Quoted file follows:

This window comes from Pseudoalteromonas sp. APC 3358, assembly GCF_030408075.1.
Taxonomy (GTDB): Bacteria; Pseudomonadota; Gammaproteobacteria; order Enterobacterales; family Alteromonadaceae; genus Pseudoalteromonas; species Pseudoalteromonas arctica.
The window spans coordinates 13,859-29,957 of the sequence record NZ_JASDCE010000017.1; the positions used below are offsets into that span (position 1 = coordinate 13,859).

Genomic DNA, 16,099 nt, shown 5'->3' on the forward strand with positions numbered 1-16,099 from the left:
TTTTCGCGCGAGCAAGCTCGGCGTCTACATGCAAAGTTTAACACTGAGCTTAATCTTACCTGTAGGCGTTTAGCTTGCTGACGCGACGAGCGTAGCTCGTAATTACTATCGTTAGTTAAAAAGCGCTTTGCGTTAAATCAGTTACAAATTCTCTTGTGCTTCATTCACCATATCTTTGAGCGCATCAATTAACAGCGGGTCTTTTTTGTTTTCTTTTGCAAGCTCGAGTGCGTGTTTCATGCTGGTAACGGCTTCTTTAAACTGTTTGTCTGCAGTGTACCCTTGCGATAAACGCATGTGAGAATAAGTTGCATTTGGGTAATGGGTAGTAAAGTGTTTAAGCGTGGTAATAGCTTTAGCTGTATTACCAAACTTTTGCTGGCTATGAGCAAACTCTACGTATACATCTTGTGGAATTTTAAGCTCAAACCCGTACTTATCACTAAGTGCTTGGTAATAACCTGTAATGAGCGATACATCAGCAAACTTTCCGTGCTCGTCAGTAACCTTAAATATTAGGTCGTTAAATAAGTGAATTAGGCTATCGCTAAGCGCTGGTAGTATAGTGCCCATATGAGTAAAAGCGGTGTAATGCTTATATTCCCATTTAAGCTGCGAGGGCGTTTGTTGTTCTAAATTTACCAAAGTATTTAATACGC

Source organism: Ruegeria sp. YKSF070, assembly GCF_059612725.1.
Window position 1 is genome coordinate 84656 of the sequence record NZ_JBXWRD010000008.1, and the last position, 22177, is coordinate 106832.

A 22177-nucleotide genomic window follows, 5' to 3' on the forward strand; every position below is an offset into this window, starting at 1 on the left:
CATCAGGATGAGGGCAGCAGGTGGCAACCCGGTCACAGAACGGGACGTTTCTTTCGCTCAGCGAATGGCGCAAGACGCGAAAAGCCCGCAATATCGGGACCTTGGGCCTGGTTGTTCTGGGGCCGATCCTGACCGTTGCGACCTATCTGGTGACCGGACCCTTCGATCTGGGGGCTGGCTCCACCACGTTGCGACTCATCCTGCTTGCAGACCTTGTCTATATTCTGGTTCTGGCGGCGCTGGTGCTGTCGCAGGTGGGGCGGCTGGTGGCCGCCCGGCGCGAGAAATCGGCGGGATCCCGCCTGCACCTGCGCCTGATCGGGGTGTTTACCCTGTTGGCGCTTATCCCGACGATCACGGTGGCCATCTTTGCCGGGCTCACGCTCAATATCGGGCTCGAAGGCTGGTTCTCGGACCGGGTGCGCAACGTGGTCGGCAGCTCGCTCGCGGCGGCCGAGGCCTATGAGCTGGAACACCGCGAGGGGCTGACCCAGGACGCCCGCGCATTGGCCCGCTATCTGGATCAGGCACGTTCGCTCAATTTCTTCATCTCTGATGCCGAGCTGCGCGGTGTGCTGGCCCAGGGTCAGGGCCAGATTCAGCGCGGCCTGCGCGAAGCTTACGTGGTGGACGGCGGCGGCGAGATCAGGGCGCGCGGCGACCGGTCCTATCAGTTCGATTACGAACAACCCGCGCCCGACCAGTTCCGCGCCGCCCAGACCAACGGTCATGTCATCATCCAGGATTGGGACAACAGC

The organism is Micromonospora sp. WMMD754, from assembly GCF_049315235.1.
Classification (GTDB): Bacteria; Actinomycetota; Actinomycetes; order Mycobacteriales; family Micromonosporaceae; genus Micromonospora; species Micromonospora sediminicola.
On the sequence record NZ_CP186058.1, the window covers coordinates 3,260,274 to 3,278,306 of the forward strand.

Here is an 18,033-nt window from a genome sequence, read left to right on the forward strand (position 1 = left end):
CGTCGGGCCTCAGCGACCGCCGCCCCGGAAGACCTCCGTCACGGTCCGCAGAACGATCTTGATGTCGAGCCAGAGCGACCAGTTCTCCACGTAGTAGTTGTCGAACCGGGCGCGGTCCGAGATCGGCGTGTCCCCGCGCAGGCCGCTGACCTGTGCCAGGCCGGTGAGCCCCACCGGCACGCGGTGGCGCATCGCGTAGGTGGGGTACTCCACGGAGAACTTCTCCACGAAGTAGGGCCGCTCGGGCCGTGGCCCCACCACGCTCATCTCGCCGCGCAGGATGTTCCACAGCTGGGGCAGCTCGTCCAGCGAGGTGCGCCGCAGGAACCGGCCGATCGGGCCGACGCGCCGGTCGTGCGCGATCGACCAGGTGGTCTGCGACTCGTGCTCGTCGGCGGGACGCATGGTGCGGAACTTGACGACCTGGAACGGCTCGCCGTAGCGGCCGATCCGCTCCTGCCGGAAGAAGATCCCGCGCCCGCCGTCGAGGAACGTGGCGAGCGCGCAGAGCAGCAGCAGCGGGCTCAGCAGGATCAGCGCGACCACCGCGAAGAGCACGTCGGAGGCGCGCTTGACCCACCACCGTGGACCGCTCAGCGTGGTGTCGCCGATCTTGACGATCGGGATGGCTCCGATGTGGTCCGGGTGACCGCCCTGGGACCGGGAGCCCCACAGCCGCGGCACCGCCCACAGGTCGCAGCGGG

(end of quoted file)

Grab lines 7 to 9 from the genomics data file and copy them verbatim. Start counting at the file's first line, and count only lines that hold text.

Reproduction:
Window position 1 is genome coordinate 84656 of the sequence record NZ_JBXWRD010000008.1, and the last position, 22177, is coordinate 106832.

A 22177-nucleotide genomic window follows, 5' to 3' on the forward strand; every position below is an offset into this window, starting at 1 on the left:
CATCAGGATGAGGGCAGCAGGTGGCAACCCGGTCACAGAACGGGACGTTTCTTTCGCTCAGCGAATGGCGCAAGACGCGAAAAGCCCGCAATATCGGGACCTTGGGCCTGGTTGTTCTGGGGCCGATCCTGACCGTTGCGACCTATCTGGTGACCGGACCCTTCGATCTGGGGGCTGGCTCCACCACGTTGCGACTCATCCTGCTTGCAGACCTTGTCTATATTCTGGTTCTGGCGGCGCTGGTGCTGTCGCAGGTGGGGCGGCTGGTGGCCGCCCGGCGCGAGAAATCGGCGGGATCCCGCCTGCACCTGCGCCTGATCGGGGTGTTTACCCTGTTGGCGCTTATCCCGACGATCACGGTGGCCATCTTTGCCGGGCTCACGCTCAATATCGGGCTCGAAGGCTGGTTCTCGGACCGGGTGCGCAACGTGGTCGGCAGCTCGCTCGCGGCGGCCGAGGCCTATGAGCTGGAACACCGCGAGGGGCTGACCCAGGACGCCCGCGCATTGGCCCGCTATCTGGATCAGGCACGTTCGCTCAATTTCTTCATCTCTGATGCCGAGCTGCGCGGTGTGCTGGCCCAGGGTCAGGGCCAGATTCAGCGCGGCCTGCGCGAAGCTTACGTGGTGGACGGCGGCGGCGAGATCAGGGCGCGCGGCGACCGGTCCTATCAGTTCGATTACGAACAACCCGCGCCCGACCAGTTCCGCGCCGCCCAGACCAACGGTCATGTCATCATCCAGGATTGGGACAACAGC